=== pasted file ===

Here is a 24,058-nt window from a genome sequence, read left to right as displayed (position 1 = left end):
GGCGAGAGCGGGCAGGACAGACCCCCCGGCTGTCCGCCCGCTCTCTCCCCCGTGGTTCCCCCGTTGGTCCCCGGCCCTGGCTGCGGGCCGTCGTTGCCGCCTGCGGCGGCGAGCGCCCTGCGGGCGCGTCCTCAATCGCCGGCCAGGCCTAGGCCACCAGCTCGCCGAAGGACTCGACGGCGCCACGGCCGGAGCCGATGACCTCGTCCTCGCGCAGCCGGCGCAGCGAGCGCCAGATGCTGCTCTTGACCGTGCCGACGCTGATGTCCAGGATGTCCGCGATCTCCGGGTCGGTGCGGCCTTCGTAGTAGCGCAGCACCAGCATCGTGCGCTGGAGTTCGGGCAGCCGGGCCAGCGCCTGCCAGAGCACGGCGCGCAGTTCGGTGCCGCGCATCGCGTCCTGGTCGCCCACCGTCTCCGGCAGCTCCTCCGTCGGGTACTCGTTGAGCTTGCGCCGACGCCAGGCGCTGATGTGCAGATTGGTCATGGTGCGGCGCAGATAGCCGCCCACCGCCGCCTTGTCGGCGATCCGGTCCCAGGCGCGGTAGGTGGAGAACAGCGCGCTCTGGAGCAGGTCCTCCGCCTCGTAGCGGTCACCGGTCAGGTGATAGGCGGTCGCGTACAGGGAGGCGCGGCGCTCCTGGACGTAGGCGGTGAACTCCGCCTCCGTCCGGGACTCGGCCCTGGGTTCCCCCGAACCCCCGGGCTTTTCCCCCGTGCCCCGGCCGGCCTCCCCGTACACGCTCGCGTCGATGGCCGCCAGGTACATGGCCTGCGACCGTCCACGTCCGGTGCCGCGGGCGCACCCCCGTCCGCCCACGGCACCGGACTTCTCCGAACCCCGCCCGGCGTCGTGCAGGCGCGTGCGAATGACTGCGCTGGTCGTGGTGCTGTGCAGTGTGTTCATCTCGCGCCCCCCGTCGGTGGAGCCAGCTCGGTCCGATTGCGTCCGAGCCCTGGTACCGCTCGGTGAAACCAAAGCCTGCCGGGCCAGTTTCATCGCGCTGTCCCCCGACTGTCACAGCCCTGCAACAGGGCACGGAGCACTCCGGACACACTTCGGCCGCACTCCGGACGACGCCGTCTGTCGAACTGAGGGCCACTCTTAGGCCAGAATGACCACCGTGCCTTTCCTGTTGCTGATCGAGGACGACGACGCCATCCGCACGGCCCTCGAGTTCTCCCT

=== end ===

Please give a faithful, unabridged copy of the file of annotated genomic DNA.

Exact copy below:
Here is a 24,058-nt window from a genome sequence, read left to right as displayed (position 1 = left end):
GGCGAGAGCGGGCAGGACAGACCCCCCGGCTGTCCGCCCGCTCTCTCCCCCGTGGTTCCCCCGTTGGTCCCCGGCCCTGGCTGCGGGCCGTCGTTGCCGCCTGCGGCGGCGAGCGCCCTGCGGGCGCGTCCTCAATCGCCGGCCAGGCCTAGGCCACCAGCTCGCCGAAGGACTCGACGGCGCCACGGCCGGAGCCGATGACCTCGTCCTCGCGCAGCCGGCGCAGCGAGCGCCAGATGCTGCTCTTGACCGTGCCGACGCTGATGTCCAGGATGTCCGCGATCTCCGGGTCGGTGCGGCCTTCGTAGTAGCGCAGCACCAGCATCGTGCGCTGGAGTTCGGGCAGCCGGGCCAGCGCCTGCCAGAGCACGGCGCGCAGTTCGGTGCCGCGCATCGCGTCCTGGTCGCCCACCGTCTCCGGCAGCTCCTCCGTCGGGTACTCGTTGAGCTTGCGCCGACGCCAGGCGCTGATGTGCAGATTGGTCATGGTGCGGCGCAGATAGCCGCCCACCGCCGCCTTGTCGGCGATCCGGTCCCAGGCGCGGTAGGTGGAGAACAGCGCGCTCTGGAGCAGGTCCTCCGCCTCGTAGCGGTCACCGGTCAGGTGATAGGCGGTCGCGTACAGGGAGGCGCGGCGCTCCTGGACGTAGGCGGTGAACTCCGCCTCCGTCCGGGACTCGGCCCTGGGTTCCCCCGAACCCCCGGGCTTTTCCCCCGTGCCCCGGCCGGCCTCCCCGTACACGCTCGCGTCGATGGCCGCCAGGTACATGGCCTGCGACCGTCCACGTCCGGTGCCGCGGGCGCACCCCCGTCCGCCCACGGCACCGGACTTCTCCGAACCCCGCCCGGCGTCGTGCAGGCGCGTGCGAATGACTGCGCTGGTCGTGGTGCTGTGCAGTGTGTTCATCTCGCGCCCCCCGTCGGTGGAGCCAGCTCGGTCCGATTGCGTCCGAGCCCTGGTACCGCTCGGTGAAACCAAAGCCTGCCGGGCCAGTTTCATCGCGCTGTCCCCCGACTGTCACAGCCCTGCAACAGGGCACGGAGCACTCCGGACACACTTCGGCCGCACTCCGGACGACGCCGTCTGTCGAACTGAGGGCCACTCTTAGGCCAGAATGACCACCGTGCCTTTCCTGTTGCTGATCGAGGACGACGACGCCATCCGCACGGCCCTCGAGTTCTCCCT